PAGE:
If you are a student of the environment, then you may have some idea of the reasons for our current ecological crises. Unprecedented human exploitation of Earth's natural resources is the overt culprit of environmental degradation, but not all use is bad. For generations, human and non-human beings have used Earth's resources for their benefit and improvement. The use of resources permitted life to evolve to our current states which is, by its very nature, an appropriate use. On the other hand, an improper use of resources is over-exploitation.
Since time immemorial, indigenous peoples from across the globe lived in relative harmony with the land and other natural resources. Many indigenous philosophies sustain the position and role of humans within the local ecosystem while also acknowledging human efforts to protect and steward the environment. The job is symbiotic and conservative, with a principle goal of protecting human life through honoring and respecting ecological interrelationships.
All living beings, human and non-human, are indigenous to some place. That indigeneity includes a culture that depends upon the reliance of natural systems, comprising a system of knowledge handed down from one generation to the next. In many European communities, indigenous populations were transformed with the beginning of two major phenomena: the rise of monotheistic religions and the advent of industrialization. These two conceptions introduced new modes of thinking, sparking a decline of indigenous thought. The descent from indigeneity seems to have conveyed a disconnected relationship with the natural environment. This essay explores the accession of industrialization as a reason for the human-environment interruption.
Industrialization began a process of removing the human from the ecosystem by progressively weakening human reliance of livelihood activities on the land. The transference to an industrial base in our economic system relieved many families from living a subsistence life. In doing so, the human-environment relationship was altered because it became unnecessary to hunt and farm in the same capacity. Industrialization also introduced new employment concepts that removed humans from the environment by erecting large factory buildings with little or no access to the natural environment. Furthermore, industrialization grew rapidly as a result of mineral and energy extraction and consumption, which includes the burning of non-renewable fossil fuels. To date, industrialization has promoted wholesale environmental degradation and natural resource exploitation.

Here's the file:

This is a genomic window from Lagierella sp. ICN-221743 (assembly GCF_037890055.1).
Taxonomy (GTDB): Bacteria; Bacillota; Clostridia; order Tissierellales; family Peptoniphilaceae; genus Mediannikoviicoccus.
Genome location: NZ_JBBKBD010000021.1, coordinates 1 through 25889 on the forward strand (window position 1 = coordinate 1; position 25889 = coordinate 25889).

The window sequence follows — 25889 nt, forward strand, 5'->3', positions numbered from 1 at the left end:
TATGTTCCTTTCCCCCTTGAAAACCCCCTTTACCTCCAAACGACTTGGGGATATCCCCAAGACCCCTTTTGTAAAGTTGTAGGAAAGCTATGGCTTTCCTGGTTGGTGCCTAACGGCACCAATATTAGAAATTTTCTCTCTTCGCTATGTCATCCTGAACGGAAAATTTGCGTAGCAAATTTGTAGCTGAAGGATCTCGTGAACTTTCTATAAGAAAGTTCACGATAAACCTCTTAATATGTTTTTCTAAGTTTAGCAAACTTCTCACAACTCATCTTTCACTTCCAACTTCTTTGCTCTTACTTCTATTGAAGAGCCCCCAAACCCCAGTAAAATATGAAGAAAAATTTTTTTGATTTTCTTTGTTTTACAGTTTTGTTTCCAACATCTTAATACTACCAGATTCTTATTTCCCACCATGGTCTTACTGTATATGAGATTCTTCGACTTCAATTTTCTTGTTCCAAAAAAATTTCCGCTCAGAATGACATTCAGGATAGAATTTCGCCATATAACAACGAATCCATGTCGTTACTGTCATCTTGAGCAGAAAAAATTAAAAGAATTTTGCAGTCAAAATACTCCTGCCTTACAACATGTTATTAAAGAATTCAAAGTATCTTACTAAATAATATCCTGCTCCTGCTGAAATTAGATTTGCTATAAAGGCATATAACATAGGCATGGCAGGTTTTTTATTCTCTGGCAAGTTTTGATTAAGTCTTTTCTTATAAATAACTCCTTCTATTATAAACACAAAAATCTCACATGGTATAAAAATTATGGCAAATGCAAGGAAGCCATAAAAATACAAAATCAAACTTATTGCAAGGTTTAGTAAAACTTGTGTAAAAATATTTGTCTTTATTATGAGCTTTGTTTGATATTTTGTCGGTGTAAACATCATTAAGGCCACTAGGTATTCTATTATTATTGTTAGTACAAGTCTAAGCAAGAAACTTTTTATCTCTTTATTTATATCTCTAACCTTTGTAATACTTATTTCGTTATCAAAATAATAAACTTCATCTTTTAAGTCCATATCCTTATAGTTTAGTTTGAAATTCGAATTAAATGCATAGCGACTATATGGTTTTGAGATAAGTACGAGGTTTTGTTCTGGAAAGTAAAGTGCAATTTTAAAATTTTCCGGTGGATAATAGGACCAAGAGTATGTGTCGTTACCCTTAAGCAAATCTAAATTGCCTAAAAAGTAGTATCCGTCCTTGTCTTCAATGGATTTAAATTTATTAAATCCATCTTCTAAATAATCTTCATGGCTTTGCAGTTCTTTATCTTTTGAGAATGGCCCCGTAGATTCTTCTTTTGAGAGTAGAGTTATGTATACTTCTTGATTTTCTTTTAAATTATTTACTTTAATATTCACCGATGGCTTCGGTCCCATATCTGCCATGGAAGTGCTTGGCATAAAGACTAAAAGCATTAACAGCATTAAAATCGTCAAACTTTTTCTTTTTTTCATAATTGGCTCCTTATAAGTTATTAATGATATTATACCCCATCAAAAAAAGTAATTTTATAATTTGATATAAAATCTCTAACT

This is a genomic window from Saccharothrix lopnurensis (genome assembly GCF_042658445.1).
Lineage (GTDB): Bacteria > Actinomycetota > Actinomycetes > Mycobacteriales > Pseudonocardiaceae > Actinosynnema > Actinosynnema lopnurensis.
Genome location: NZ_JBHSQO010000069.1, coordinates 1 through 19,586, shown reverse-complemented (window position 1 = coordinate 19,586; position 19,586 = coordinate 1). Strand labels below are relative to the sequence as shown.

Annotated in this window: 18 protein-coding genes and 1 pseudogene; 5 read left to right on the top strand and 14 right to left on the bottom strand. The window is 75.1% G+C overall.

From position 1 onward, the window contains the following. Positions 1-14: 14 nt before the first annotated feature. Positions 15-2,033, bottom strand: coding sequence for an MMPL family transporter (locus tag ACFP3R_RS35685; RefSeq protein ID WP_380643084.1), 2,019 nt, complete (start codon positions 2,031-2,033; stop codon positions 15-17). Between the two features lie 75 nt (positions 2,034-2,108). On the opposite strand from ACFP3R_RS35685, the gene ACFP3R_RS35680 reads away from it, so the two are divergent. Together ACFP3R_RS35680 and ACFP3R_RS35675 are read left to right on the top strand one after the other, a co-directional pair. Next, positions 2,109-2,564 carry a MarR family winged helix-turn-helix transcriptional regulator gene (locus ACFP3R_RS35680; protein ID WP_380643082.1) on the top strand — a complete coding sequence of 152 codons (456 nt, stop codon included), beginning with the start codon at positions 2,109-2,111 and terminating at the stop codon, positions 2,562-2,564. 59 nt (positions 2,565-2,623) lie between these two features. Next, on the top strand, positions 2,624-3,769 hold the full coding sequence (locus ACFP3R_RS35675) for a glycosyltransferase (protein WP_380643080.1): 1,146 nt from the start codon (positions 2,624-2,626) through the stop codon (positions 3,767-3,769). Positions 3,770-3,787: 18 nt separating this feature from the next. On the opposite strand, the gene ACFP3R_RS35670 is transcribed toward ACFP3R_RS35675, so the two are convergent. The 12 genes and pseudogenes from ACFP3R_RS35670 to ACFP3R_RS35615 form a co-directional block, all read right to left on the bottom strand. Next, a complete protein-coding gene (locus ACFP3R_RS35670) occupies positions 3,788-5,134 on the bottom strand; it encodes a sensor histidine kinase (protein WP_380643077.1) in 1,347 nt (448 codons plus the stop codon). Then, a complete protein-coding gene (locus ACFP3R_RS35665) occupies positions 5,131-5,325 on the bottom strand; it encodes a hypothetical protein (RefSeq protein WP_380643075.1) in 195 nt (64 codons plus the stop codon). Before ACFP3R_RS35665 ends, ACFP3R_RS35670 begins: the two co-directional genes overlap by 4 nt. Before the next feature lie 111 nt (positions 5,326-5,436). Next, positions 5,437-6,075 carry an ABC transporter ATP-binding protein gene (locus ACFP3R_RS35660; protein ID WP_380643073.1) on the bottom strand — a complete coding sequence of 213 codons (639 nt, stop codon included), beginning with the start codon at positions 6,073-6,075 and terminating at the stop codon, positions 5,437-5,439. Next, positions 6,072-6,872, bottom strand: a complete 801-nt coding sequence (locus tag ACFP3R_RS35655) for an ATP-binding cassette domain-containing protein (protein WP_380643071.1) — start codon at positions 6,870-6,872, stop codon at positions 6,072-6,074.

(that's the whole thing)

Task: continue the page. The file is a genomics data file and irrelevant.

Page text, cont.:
We receive many benefits from industrialization as well, including but not limited to modern conveniences and advancement in science, technology, and medicine. We can use what we have learned through industrializing to promote human-environment restoration. One way we may be able to do that is through a convergence of indigenous ecological knowledge and modern science. Indigenous ecological knowledge references our earlier comments about dwelling and livelihood activities within the ecosystem, which is a more practical way to understand human-environment relationships. Modern science restyles outdated or misconceived ideas while also detecting new information in a variety of fields ranging from the biological sciences to the physical sciences. But, can such a convergence really exist when objectivity is so highly valued in the sciences?
The short answer is yes. Academic research employs many different approaches to answer many different questions about many different phenomena. Additionally, this convergence may provide a diverse array of solutions to help humans mitigate and adapt to environmental changes and crises. The knowledge of indigenous peoples has long been neglected, and mostly continues to the present day, yet that knowledge provides a framework for understanding human interactions with the ecosystem prior to contact with industrializing Europeans.
Industrialization did limit human relationships with the environment, but it by no means truly removed the human from the ecosystem. This is very clear from the combined social, economic, natural resources, and environmental issues we are facing today. I argue that the synthesis of indigenous ecological knowledge and modern science may provide a stronger and more diverse set of responses to these problems. But before we can plan for the future, we must build a strong foundation through the acknowledgement of past atrocities while cementing present relationships. This can be said both among humans and human relationships with non-human species.